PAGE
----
If I Don't Laugh, I'll Cry | True Life: I Almost Quit My Job

In the very recent past, I had felt an insane amount of stress. I know exactly where it comes from - it's a healthy mix of outside forces paired with my inability to silence my brain. I spend most of my days worrying about things like:  a small comment a co-worker made in passing; whether my hair looks good; wondering if my cat's consuming enough water; or whether I'll be able to come up with a good enough idea to write about.

All of that stress culminated into one of the realest experiences ever.

I was offered a position with another company. It offered more responsibility, a chance to work on larger campaigns, and a larger paycheck. For someone who has been in the same position for 4 years and  secretly wanting such an opportunity to arise, I accepted the offer. I would be stupid not to, right?

For exactly 74 hours, I thought so.

Resignation letter in hand, I asked for a sit-down with my boss. I panicked and begged myself not to cry, but when my boss asked if I actually wanted to go, all I could do was shake my head and make that ugly face you make when you're letting go of an entirely unnecessary amount of stress.

I myself am not a public crier. Yes, I cry - I'm not a cyborg. I cry to my mom or my fiance or my sister, not my boss.

But I did. Because for months, I was internally and excessively fabricating this kind of quiet misery, suppressing it and pushing it deeper and deeper without actually talking through it with a person that had a major role in the narrative.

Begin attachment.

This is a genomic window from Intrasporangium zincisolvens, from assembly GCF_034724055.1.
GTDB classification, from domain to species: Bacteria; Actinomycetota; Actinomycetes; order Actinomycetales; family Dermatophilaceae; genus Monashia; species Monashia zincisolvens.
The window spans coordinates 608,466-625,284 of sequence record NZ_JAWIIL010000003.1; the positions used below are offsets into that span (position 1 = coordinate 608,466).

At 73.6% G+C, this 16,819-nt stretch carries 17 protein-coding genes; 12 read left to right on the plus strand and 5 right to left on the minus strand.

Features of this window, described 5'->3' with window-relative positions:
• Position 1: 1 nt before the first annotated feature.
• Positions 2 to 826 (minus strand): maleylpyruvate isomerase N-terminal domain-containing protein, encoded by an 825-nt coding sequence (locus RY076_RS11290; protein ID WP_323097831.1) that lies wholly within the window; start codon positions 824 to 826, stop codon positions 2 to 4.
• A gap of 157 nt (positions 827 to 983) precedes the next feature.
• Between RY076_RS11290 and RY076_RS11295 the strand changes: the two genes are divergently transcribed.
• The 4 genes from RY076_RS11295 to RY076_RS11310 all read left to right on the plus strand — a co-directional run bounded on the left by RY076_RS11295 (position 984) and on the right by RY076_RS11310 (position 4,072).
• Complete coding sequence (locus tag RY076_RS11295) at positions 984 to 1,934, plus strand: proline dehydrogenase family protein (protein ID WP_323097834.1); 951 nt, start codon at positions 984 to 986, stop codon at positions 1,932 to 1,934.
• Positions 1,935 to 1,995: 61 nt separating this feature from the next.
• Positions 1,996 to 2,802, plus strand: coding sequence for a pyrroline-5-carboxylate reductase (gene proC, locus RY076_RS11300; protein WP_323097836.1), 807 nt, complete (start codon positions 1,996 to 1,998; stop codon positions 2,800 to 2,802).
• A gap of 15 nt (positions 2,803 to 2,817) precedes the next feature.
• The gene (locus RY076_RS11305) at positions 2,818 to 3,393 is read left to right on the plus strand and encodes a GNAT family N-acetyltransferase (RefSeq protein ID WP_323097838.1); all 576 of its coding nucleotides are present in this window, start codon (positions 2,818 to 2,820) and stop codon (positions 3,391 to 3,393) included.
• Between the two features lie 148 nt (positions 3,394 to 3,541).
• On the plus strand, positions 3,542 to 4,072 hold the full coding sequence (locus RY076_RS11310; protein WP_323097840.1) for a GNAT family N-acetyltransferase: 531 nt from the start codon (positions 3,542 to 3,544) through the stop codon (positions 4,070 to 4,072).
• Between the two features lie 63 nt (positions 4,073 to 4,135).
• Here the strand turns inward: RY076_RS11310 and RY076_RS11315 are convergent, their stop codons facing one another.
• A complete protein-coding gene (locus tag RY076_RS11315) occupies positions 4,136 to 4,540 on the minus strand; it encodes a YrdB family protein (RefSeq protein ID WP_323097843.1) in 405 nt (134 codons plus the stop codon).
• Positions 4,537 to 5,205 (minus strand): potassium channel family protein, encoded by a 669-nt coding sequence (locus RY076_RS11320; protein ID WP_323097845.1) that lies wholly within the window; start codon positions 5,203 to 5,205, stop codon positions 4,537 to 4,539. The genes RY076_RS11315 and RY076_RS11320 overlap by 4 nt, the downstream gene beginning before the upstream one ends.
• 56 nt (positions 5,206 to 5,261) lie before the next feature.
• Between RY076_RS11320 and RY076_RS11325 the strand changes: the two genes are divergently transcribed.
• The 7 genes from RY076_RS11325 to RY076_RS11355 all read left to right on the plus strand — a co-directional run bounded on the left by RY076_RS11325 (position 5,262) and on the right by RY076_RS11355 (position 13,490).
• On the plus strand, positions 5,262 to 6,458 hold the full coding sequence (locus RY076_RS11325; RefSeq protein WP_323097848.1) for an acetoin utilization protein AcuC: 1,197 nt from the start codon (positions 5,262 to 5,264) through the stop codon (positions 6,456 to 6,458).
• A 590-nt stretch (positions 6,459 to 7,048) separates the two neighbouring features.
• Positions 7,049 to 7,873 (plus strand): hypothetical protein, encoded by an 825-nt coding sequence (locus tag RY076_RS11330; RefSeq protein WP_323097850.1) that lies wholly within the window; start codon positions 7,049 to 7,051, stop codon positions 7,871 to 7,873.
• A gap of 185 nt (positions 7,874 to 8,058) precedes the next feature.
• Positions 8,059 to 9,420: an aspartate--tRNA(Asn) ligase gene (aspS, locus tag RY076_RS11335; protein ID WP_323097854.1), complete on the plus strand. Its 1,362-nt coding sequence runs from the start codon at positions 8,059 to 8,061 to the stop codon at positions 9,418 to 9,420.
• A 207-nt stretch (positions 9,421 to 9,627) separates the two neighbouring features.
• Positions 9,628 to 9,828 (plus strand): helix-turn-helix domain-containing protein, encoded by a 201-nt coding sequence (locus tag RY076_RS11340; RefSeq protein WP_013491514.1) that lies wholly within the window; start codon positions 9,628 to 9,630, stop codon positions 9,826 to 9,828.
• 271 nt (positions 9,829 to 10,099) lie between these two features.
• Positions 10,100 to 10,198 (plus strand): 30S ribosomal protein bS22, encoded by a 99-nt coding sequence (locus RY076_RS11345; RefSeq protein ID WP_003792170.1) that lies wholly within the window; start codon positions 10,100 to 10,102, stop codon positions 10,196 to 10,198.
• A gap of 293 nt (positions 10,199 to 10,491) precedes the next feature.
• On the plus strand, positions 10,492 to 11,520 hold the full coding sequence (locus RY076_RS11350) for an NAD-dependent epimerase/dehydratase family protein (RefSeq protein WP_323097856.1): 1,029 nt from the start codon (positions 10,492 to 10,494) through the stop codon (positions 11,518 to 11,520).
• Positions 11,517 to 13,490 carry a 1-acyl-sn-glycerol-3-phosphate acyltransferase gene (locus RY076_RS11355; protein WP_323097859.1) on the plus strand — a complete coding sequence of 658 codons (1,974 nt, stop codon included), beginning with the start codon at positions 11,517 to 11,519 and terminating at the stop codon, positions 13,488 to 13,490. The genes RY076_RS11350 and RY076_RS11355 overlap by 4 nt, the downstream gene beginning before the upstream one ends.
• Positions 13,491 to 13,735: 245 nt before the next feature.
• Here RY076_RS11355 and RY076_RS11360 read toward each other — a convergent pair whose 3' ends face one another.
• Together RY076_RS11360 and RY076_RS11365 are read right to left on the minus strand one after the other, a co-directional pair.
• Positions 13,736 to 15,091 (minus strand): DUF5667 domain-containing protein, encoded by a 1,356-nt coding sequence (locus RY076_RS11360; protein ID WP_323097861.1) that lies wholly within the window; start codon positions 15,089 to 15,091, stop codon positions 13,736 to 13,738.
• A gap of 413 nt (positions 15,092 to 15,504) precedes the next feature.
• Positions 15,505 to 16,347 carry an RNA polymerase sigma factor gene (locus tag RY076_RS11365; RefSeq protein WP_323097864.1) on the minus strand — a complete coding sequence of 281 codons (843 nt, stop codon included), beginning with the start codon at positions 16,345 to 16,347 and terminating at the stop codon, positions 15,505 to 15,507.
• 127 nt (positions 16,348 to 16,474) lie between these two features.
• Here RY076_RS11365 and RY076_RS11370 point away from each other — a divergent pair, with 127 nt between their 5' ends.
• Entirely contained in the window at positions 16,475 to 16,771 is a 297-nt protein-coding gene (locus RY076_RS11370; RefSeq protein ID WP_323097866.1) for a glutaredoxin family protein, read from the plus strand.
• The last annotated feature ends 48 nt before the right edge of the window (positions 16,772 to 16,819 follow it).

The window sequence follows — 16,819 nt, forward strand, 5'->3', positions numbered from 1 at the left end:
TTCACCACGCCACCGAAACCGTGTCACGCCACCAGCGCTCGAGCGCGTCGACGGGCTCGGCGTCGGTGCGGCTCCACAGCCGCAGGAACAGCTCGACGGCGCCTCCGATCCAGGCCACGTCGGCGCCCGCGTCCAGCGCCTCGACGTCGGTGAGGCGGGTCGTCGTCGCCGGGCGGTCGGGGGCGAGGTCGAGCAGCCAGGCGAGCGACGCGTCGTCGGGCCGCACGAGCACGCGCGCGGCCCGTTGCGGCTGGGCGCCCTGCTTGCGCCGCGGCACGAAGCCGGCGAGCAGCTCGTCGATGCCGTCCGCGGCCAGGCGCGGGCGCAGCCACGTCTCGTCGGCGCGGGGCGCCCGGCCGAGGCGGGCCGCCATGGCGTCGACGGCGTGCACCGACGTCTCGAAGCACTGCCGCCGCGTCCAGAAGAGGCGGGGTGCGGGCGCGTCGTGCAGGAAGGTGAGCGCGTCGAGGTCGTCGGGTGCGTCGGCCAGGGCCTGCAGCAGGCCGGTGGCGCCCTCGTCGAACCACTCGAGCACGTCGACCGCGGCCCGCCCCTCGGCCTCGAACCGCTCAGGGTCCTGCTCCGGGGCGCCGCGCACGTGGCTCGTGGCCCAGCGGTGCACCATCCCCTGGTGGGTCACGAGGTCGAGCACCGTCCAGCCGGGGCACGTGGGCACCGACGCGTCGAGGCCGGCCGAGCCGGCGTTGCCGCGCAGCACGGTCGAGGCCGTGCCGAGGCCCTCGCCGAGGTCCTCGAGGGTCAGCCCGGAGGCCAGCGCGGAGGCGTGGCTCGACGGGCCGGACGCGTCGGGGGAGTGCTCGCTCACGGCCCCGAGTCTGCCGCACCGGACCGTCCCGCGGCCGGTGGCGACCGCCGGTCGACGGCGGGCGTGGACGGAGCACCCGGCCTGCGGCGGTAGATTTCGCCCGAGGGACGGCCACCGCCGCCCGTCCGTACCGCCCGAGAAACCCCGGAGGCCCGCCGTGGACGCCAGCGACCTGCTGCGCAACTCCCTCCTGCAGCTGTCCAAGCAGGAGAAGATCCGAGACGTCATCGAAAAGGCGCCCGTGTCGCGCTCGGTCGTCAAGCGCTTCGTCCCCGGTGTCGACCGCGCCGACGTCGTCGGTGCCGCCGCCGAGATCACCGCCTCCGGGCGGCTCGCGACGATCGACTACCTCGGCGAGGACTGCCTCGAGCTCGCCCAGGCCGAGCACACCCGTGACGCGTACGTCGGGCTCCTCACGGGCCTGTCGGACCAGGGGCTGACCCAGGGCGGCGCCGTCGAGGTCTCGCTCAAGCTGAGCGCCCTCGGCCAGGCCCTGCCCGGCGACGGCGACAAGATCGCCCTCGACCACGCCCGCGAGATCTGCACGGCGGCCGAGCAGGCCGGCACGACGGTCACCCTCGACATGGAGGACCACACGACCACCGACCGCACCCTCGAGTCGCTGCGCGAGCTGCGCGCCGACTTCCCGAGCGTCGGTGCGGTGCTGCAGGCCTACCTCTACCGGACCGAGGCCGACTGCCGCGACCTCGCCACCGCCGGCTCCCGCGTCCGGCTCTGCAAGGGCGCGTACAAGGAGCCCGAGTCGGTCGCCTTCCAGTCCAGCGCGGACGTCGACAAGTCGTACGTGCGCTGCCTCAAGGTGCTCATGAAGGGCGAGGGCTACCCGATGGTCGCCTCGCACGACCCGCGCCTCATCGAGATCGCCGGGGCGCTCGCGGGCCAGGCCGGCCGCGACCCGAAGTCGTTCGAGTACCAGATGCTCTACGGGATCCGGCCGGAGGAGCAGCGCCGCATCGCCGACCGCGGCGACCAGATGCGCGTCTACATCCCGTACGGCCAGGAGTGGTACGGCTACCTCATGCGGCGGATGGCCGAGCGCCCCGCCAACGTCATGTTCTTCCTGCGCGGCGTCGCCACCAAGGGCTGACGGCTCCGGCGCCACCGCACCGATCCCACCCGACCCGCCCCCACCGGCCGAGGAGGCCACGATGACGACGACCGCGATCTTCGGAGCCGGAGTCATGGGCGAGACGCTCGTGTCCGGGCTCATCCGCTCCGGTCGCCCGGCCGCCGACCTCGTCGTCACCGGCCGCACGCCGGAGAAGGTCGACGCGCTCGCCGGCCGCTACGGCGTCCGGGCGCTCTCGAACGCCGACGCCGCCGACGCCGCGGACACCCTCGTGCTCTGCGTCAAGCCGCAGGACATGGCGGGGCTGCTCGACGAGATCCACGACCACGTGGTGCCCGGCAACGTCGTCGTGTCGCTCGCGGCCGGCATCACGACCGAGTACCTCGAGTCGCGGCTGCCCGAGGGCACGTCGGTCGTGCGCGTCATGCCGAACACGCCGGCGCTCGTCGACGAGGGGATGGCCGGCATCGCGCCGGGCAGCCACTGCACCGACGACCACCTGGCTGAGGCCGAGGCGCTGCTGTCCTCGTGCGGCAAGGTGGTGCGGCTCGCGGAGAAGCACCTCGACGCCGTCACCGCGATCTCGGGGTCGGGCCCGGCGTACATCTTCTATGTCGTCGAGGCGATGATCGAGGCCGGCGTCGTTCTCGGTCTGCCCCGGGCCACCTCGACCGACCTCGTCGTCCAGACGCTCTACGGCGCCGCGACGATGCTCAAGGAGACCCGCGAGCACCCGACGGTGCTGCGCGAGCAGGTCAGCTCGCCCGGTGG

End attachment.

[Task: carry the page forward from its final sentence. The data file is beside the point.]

Let me just say, every job has it's bullshit. My job is no different, but what I was doing was making those bullshit factors exponentially worse by ignoring them and secluding myself to that quiet misery, all the while holding myself back from my own personal growth. It was a classic case of being my own worst enemy.

I resented people, places, and things for reasons that, as it were, I over-dramatized in my own mind.
It only took a ten minute conversation for me to realize that I'm actually very okay with my place in my career. And I had to have that conversation with someone who, up until that point, it felt very taboo to make aware of my thoughts and feelings about the situation.

We talked about goals and growth, what I wanted to see happen and what he could make happen. I left the conversation teary with as much time as I needed to consider my options.

Like anyone, I have goals in life. Career goals, personal goals, fitness goals - the works. Just because I didn't take this particular leap doesn't mean that I'm never going to take a leap. Now, more than ever, I see clearly where I want to take myself professionally. And for now, I have the people, tools, and opportunities I need to keep working at that goal, and the kick in the ass I didn't know I was searching for.

What I have realized in the weeks since I "put my two weeks in" is that I have time to meet my goals and that there doesn't have to be as many stepping stones to do so. I learned that I really need to stop and smell the damn roses every now and again. I learned that at the end of the day, things aren't as bad as I make them seem, whether in my own head or expressed outwardly to others. I learned that even on the bad days, the good things about work (and life) will always outweigh the bad.

Am I worried about coworkers seeing this? No, not really. Because everyone that should know about the experience has been (I assume) made aware of the situation. And anyone directly involved in pulling me out of the very murky muck I was in that day is already aware of the situation. And I'm comfortable sharing this experience (obviously), and anyone who wants to know more can ask me about it

So yes, I burned a bridge and yes, I made an ass out of myself at work (crying is for RomCom's, funerals, or like, the privacy of your bathtub), but out of all that I have re-centered and I'm trying harder every day to focus on the good instead of harping on the negative, working towards my goals in the most ass-backward way I know how.